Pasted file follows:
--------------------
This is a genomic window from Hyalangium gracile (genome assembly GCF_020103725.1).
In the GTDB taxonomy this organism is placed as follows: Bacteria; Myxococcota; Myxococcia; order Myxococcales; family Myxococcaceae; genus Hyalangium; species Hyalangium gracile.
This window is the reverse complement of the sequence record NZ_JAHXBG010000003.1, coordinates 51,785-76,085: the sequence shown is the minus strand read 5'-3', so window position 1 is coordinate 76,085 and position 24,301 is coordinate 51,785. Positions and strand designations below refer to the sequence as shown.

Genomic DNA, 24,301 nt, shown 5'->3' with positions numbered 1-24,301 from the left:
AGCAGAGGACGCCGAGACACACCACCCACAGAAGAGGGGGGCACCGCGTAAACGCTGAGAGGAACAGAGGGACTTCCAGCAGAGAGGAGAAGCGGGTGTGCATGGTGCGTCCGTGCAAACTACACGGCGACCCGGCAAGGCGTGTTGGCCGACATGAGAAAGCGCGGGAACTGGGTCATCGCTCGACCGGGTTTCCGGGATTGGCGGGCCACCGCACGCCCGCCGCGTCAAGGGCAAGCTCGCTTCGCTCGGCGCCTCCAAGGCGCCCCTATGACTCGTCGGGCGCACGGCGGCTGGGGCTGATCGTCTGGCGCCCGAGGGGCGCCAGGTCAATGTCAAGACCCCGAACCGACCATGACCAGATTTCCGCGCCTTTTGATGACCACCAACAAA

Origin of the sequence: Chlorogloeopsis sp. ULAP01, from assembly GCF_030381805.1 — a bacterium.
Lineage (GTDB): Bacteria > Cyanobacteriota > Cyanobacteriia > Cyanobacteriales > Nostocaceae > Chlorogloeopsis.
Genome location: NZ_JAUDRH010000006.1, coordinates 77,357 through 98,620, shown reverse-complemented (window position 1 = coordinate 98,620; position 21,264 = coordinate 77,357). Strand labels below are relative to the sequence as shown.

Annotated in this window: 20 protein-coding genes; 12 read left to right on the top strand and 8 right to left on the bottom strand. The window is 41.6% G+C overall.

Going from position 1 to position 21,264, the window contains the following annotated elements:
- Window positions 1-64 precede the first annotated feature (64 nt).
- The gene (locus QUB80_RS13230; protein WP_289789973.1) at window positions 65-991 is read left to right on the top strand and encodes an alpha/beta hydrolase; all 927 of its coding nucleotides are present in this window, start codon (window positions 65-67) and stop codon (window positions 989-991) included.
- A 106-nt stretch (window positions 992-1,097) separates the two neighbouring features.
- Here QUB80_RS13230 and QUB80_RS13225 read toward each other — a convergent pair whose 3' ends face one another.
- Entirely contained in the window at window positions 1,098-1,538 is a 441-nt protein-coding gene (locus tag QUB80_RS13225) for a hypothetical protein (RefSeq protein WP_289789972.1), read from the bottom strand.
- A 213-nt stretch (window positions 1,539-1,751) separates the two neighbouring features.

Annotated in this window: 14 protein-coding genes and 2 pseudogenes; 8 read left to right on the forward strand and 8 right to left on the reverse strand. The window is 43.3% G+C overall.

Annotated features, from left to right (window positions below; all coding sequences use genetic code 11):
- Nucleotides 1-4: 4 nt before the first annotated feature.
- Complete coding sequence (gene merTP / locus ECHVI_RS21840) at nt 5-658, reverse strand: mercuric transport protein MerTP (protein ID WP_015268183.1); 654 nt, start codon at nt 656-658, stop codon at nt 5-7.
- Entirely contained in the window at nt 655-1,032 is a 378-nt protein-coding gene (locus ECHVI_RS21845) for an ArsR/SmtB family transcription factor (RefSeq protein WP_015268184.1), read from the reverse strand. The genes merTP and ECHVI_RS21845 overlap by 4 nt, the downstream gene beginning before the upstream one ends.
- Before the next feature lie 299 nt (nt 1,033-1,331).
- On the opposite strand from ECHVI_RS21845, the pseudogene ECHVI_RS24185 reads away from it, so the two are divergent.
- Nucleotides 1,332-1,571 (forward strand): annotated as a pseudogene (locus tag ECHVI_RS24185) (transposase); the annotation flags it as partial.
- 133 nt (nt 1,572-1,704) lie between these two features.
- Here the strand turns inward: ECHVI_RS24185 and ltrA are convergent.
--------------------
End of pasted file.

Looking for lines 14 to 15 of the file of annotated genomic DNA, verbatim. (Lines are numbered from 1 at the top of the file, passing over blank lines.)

- Here QUB80_RS13230 and QUB80_RS13225 read toward each other — a convergent pair whose 3' ends face one another.
- Entirely contained in the window at window positions 1,098-1,538 is a 441-nt protein-coding gene (locus tag QUB80_RS13225) for a hypothetical protein (RefSeq protein WP_289789972.1), read from the bottom strand.